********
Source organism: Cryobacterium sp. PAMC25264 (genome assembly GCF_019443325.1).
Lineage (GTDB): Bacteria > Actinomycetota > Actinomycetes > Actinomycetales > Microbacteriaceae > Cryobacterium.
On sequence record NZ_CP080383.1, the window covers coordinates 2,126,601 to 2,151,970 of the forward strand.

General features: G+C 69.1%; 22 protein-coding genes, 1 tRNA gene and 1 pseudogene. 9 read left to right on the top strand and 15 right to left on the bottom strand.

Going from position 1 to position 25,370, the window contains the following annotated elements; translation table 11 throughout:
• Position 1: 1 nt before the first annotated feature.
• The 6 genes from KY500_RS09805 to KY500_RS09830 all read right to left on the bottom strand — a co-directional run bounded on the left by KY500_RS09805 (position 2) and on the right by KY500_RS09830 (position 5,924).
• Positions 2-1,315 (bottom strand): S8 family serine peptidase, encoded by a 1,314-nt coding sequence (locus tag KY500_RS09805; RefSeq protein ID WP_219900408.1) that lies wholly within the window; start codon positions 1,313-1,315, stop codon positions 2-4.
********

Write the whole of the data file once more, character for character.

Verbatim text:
Source organism: Cryobacterium sp. PAMC25264 (genome assembly GCF_019443325.1).
Lineage (GTDB): Bacteria > Actinomycetota > Actinomycetes > Actinomycetales > Microbacteriaceae > Cryobacterium.
On sequence record NZ_CP080383.1, the window covers coordinates 2,126,601 to 2,151,970 of the forward strand.

General features: G+C 69.1%; 22 protein-coding genes, 1 tRNA gene and 1 pseudogene. 9 read left to right on the top strand and 15 right to left on the bottom strand.

Going from position 1 to position 25,370, the window contains the following annotated elements; translation table 11 throughout:
• Position 1: 1 nt before the first annotated feature.
• The 6 genes from KY500_RS09805 to KY500_RS09830 all read right to left on the bottom strand — a co-directional run bounded on the left by KY500_RS09805 (position 2) and on the right by KY500_RS09830 (position 5,924).
• Positions 2-1,315 (bottom strand): S8 family serine peptidase, encoded by a 1,314-nt coding sequence (locus tag KY500_RS09805; RefSeq protein ID WP_219900408.1) that lies wholly within the window; start codon positions 1,313-1,315, stop codon positions 2-4.